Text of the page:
03 Jan / Other Names for Love by Taymour Soomro [in Booklist]
Indian-born, English-raised Homer Todiwala undoubtedly improves British Pakistani Taymour Soomro’s evocative debut, in which father and son take turns navigating a relationship conflicted by power and clashing identities. At 16, Fahad is expected to learn to “take responsibility” for the family estate in rural Pakistan. Father Rafik is both revered and reviled by the villagers, but his control is solid – something he intends to impart to his theater-loving, sensitive son. Fahad eventually befriends local Ali, with unintended results.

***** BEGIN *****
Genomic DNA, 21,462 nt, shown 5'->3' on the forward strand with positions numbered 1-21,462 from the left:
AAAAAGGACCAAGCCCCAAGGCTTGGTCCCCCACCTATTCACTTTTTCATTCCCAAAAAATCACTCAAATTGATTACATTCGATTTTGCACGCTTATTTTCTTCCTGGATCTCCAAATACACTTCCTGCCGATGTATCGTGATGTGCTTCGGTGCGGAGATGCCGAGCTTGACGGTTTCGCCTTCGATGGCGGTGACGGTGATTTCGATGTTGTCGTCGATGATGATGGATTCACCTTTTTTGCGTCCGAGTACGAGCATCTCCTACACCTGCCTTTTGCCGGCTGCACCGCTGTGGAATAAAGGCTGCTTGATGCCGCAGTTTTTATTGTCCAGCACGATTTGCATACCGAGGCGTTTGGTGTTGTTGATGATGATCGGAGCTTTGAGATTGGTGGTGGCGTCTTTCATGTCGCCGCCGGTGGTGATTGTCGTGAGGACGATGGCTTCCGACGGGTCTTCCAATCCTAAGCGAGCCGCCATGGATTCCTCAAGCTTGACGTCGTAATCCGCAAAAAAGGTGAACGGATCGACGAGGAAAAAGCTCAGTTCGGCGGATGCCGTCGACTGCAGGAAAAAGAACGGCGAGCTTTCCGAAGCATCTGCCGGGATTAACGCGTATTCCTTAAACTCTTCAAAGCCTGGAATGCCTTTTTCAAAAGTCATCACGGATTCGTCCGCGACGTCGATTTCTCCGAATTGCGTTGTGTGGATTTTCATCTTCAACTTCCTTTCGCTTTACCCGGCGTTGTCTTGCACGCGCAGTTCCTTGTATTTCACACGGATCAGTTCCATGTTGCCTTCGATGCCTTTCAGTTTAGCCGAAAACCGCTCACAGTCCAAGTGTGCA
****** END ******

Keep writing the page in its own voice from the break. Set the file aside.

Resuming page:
Decades later, Fahad is a successful writer in London, living openly as a gay man. His mother’s call for help returns him to Pakistan, where Rafik is barely recognizable. Bittersweet reckoning awaits.
As teenage Fahad, Todiwala’s narration is tinged with earnestness and frustration; for the Fahad of decades later, Todiwala adds depth, alternatively mixed with impatience and concern. As the older Rafik, Todiwala nearly growls, his dropped register making vowels rounder. As Soomro moves his characters from urban Karachi to rural Abad to the faraway escape of London, Todiwala consistently and attentively distinguishes the changing cast with practiced ease.